[seqfan] Symmetric Relations and Self-Inverse Permutations
franktaw at netscape.net
franktaw at netscape.net
Tue Apr 7 10:23:38 CEST 2009
I recently posted an email noting the following theorem:
Let R be a symmetric relation on the positive (or nonnegative)
integers. Define a(n) to be the smallest number (in the specified
range) not yet in the sequence such that R(n,m) is true; leave a(n)
undefined if none such exists. Then, whenever a(n) is defined, a(a(n))
is also defined and equals n.
In particular, if a(n) is always defined (as when there are always
infinitely many m such that R(n,m)), then a will be a self-inverse
permutation.
In fact, every self-inverse permutation of the positive (or
nonnegative) integers can be generated in this way: just take R(n,m) to
be a(n) = m.
Here are some interesting examples in the OEIS:
A000027 (or A001477) n = m (or any other reflexive relation)
A004442 n != m (0 based)
A011262 m and n have the same set of prime factors, but with all
different exponents
A014681 n != m
A020703 n + m = 2k^2 + 2k + 2 for some k
A038722 n + m = k^2 + 1 for some k
A061579 n + m = k^2 - 1 for some k (0 based)
A065190 gcd(n,m) = 1
A071065 n + m is an odd prime
A073675 n|m or m|n but n != m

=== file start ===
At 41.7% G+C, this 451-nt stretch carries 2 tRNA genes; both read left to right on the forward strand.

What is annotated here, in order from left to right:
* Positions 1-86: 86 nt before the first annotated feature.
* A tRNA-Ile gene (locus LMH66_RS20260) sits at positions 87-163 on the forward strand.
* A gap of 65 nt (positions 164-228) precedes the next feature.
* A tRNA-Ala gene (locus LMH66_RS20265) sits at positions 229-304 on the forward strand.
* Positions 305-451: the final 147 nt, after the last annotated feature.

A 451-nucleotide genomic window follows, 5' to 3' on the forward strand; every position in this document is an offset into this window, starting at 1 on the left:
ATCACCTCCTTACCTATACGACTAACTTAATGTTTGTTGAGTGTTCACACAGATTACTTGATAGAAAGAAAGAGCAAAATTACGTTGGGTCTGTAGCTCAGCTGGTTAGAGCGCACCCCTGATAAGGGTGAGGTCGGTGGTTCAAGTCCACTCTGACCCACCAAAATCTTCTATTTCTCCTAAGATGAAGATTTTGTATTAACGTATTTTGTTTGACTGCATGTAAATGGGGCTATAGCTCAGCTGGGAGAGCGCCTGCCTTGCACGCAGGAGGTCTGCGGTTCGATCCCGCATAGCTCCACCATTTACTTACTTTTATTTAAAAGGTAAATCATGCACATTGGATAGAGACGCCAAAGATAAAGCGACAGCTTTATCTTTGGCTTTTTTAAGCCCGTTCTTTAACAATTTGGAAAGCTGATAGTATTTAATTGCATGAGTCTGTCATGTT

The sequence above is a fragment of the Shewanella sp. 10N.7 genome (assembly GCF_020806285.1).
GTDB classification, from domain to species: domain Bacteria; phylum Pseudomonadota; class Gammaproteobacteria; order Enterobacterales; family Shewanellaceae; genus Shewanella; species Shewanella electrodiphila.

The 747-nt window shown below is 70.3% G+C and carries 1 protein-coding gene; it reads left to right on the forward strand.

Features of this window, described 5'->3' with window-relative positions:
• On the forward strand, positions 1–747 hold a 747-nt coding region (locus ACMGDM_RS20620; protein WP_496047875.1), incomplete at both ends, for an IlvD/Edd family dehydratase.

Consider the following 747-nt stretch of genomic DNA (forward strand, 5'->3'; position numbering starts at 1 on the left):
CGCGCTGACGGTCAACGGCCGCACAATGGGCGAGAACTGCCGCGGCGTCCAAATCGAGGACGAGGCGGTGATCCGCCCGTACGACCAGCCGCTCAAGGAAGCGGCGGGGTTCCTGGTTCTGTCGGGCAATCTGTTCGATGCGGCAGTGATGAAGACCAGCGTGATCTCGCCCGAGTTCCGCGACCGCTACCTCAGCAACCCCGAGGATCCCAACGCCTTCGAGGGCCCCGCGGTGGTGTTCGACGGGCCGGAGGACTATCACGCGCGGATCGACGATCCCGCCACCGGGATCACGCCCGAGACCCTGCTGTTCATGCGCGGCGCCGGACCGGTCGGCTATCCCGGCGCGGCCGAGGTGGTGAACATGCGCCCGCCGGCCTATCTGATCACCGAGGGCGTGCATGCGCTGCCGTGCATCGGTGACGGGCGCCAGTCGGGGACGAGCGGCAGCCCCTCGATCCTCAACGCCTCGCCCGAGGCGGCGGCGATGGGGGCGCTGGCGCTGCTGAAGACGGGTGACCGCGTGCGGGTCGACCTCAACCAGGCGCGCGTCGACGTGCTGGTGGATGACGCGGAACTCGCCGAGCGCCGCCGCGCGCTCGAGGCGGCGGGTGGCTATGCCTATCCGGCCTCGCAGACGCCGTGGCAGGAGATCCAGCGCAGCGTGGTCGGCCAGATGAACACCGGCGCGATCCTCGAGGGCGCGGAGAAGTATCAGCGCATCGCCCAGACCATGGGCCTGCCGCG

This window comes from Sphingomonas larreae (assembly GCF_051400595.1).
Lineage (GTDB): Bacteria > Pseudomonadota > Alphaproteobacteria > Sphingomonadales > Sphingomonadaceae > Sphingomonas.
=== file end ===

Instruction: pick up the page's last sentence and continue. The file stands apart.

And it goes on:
A073842 n = m^k or m = n^k but n != m
A073843 n = m^r, r rational != 1
A083569 n + m is prime
A094510 A000120(n) = A000120(m) but n != m [sum of binary digits]
A094681 omega(n) = omega(m) but n != m, a(1) = 1 (*)
A100527 bigomega(n) = bigomega(m) but n != m, a(1) = 1
A100830 n = m (mod 9) but n != m
(*) At this writing, the description of A094681 is wrong; it states
that n and a(n) have no prime factors in common, but that does not
match the values. I have sent in a correction. I may submit versions
of A094681 and A100527 with the condition gcd(n,m) = 1 instead of n !=
m.
And two new ones I just submitted:
A159193 gcd(n,m) > 1 but n != m, with a(1) = 1
A159253 n * m is a cube
A011262 and A159253 are interesting in that they are also
multiplicative. (Of course, A000027 is also multiplicative.)
Franklin T. Adams-Watters
(This came up in the context of numbers that have no digit in common, a
discussion that I'm sure a number of you stopped reading.)
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